Do you remember the last time you built a relationship with a brand during a commercial or a magazine ad? We don’t.
Sure, it’s eye catching, you may crack a smile at its humor, but within seconds you turn the page or flip the channel and it’s completely forgotten about.
These mediums are becoming saturated with stale content and repetitive visuals, and it’s becoming harder and harder to make a real and memorable connection.
Oh, and did we forget to mention the expense of placing a print ad or a TV spot is way above any typical small business budget? So, what do you do to get the ball rolling and start marketing your startup?
Now that we’ve said all that, you’re asking, where do I start? You’ve taken the first leap of faith by starting your own business, so don’t miss the opportunity to make it thrive. Here are a few quick tips to get you started down the path of planning your own events, and read on for how to make the most of them.
Strategy comes first
First thing first, you need a strategy.
Starting anything strategic for your business from scratch is tough, even when you have a great vision. Developing a strategic marketing plan is no exception. As a new business, you need to stand out, and deciding where to invest your marketing dollars is crucial. We’ve been there, and we remember when we asked ourselves, “Where do we start”?
There are so many channels to choose from—email, radio or TV ads, online marketing, and print marketing. New channels get added daily via social media and the options are becoming endless, not to mention overwhelming. You already know your marketing efforts need to be out of the box and really create some buzz.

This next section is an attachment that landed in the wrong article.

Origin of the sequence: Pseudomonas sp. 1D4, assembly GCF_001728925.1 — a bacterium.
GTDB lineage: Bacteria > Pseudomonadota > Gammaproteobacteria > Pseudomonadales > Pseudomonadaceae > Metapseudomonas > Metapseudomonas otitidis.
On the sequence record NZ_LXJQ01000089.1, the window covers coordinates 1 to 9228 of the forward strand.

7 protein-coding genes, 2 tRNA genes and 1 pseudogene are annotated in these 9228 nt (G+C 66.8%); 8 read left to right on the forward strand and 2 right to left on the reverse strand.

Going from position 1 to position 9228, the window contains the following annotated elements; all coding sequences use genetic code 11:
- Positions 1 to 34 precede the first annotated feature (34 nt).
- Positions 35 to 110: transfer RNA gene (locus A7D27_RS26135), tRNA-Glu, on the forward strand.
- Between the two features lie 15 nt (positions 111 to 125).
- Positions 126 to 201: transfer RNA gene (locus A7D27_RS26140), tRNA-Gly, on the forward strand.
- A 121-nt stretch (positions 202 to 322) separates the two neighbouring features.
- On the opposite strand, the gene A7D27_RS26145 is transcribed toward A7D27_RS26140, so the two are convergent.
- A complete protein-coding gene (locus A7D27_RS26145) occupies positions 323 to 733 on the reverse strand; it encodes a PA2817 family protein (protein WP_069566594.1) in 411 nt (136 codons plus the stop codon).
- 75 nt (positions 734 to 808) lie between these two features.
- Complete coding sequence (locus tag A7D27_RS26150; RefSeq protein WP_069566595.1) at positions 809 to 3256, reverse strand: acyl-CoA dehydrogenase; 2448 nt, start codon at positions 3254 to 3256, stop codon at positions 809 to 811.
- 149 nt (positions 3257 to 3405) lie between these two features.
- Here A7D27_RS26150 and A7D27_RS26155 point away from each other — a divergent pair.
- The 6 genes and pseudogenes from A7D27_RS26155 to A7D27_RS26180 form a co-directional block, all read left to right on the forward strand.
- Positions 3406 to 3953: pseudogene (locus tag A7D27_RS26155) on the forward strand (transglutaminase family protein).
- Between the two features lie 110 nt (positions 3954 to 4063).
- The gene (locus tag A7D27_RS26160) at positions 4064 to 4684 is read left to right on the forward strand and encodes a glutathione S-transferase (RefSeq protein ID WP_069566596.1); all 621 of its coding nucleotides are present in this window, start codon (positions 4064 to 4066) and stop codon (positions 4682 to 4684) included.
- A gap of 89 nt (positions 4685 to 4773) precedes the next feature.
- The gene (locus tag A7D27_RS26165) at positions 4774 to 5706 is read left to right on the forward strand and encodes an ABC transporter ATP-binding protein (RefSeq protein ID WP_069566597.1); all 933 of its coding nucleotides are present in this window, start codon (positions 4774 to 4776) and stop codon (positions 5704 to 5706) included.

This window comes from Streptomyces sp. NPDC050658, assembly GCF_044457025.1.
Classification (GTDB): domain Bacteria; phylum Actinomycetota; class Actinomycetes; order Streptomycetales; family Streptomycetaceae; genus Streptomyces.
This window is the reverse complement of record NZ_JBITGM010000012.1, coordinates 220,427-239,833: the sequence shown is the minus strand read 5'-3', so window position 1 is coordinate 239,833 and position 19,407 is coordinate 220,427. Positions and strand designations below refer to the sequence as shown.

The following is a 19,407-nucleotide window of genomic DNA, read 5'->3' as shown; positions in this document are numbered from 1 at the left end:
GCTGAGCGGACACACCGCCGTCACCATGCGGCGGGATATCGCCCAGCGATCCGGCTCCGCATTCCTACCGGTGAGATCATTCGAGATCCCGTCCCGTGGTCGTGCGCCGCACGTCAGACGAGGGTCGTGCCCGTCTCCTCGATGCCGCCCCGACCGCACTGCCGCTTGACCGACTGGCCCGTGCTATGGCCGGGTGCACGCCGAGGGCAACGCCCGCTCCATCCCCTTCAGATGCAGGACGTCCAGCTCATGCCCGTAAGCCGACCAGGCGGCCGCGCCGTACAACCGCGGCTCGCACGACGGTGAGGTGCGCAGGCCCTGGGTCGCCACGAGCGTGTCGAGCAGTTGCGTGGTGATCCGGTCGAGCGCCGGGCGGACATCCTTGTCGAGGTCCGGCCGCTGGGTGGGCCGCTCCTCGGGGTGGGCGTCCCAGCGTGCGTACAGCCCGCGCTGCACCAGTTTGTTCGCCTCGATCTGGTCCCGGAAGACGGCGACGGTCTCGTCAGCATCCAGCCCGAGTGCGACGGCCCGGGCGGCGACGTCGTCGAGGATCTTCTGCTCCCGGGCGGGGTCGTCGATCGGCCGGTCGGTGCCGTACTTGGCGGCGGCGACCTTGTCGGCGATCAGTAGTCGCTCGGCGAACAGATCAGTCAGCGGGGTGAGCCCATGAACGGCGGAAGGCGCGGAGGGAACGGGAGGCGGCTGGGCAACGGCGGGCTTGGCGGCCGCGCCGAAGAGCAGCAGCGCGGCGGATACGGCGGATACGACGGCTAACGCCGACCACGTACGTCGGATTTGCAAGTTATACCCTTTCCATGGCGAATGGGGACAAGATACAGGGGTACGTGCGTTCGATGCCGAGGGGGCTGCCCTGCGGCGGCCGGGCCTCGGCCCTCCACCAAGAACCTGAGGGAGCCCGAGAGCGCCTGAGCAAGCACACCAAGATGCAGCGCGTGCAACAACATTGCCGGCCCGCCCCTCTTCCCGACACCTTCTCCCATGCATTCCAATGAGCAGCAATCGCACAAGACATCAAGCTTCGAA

I’m going to make a case on why you need to ditch the traditional (or, dare we say, mainstream), and consider an even older-school style of marketing which has stood the test of time.
Let’s talk about events
Think of how you make connections in your personal life: it takes plenty of convincing to step out of your comfort zone when it comes to new friends and it’s the same for your target customer.
More often than not, they are unwilling to step out of their comfort zone and become a consumer of your product or service because someone who they have never met said it was a good idea.
But think about how, at your sister’s wedding, you met your best friend because you share a mutual love for hiking. Or at last summer’s family BBQ, you finally bonded with your (once-disliked) brother-in-law because you both found a common love for animals while discussing your new dog Watson.
What do these situations have in common? You fostered your relationship at an event.
A tangible, in person experience yielded a (desired or unanticipated) result. Just as these are the most successful ways of creating relationships in our personal lives, the same concept overlaps into our professional lives. The level of effort can be the same when your goal is getting consumers to create a meaningful relationship with your brand.
5 reasons to use events to your advantage
These are our top five reasons for why leveraging events as a small business will be the best marketing move you’ll make for your new business: